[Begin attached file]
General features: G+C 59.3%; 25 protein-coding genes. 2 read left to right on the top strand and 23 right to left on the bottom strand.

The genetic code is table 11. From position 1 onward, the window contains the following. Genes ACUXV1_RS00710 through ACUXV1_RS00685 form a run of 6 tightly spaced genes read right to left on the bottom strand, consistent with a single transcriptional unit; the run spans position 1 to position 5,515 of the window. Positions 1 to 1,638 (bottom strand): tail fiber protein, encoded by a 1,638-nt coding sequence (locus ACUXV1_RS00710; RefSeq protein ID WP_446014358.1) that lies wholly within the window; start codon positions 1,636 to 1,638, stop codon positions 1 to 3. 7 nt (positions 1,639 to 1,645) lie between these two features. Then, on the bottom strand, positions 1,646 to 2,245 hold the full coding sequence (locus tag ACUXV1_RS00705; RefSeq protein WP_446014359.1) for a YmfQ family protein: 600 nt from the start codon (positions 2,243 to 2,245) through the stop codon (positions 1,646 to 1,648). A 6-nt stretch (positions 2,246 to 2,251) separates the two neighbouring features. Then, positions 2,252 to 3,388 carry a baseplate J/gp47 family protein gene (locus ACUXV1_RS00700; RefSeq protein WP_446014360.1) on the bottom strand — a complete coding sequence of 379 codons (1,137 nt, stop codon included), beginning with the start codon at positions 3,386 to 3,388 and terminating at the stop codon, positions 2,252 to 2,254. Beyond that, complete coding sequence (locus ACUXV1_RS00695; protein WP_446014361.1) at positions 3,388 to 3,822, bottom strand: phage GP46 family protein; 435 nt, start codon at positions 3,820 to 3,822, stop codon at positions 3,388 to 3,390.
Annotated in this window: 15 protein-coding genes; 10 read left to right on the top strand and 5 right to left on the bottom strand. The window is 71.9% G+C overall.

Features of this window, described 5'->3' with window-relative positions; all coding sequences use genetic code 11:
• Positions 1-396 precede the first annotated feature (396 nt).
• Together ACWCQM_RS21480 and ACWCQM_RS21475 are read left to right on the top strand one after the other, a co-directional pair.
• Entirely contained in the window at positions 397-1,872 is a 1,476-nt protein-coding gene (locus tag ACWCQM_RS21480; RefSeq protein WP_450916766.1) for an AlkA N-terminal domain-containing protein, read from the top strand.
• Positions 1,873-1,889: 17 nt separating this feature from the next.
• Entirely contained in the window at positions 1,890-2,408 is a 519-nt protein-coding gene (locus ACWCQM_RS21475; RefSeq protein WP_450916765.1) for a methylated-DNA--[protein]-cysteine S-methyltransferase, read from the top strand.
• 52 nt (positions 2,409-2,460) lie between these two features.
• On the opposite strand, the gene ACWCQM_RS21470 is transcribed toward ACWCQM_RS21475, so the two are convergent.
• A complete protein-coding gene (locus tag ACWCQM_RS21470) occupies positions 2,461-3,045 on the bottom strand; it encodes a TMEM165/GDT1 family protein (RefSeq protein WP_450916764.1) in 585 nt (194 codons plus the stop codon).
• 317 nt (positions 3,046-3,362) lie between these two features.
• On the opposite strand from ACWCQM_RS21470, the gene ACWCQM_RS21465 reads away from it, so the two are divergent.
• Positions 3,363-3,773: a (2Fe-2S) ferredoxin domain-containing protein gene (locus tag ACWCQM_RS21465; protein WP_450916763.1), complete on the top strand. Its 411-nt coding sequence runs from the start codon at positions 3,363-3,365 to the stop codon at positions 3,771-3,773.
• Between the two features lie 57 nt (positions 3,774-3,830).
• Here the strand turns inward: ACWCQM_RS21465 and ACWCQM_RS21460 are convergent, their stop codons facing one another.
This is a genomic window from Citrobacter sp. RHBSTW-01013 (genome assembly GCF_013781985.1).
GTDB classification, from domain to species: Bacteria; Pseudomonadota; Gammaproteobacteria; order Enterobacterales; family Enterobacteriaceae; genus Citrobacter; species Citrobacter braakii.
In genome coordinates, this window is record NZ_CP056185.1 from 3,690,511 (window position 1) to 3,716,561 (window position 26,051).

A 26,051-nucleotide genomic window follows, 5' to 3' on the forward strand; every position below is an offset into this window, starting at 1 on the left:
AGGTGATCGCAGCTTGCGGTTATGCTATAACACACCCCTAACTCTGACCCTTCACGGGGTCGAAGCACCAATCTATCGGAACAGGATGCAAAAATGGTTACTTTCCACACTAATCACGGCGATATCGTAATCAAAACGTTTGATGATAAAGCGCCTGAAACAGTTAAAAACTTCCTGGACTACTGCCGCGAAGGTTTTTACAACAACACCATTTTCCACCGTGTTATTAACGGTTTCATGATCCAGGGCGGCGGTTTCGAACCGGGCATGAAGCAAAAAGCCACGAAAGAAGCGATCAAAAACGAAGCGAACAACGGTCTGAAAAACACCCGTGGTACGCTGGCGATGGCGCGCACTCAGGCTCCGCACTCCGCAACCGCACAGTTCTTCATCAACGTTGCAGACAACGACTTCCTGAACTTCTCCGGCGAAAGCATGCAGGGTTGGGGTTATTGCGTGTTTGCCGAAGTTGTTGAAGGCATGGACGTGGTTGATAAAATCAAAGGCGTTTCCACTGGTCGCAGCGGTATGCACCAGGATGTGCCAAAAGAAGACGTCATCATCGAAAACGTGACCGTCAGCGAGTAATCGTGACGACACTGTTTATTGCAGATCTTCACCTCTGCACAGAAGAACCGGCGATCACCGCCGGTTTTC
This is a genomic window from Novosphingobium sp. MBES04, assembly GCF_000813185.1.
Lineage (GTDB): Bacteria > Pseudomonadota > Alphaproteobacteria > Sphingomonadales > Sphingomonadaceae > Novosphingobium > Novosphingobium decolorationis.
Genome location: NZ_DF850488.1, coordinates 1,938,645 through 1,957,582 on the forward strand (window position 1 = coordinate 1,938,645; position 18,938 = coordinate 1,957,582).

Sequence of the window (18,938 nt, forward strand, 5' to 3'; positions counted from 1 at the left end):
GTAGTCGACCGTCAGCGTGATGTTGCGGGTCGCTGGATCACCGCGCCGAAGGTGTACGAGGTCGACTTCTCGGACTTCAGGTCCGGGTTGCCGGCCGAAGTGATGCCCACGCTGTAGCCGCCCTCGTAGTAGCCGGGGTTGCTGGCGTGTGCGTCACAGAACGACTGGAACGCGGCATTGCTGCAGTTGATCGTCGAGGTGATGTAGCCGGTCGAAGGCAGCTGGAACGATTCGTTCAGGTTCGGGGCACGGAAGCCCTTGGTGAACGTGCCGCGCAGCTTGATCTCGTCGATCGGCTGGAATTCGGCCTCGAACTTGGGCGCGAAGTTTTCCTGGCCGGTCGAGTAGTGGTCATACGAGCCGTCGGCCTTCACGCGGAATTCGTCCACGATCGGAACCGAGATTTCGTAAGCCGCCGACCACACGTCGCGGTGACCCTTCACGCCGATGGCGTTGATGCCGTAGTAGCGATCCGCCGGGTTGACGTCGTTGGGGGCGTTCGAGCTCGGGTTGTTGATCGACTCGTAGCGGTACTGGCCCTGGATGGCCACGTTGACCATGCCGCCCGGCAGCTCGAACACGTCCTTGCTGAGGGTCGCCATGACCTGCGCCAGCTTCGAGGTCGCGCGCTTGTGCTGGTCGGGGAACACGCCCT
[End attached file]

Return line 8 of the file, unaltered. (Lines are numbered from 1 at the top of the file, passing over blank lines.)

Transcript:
• Positions 1,873-1,889: 17 nt separating this feature from the next.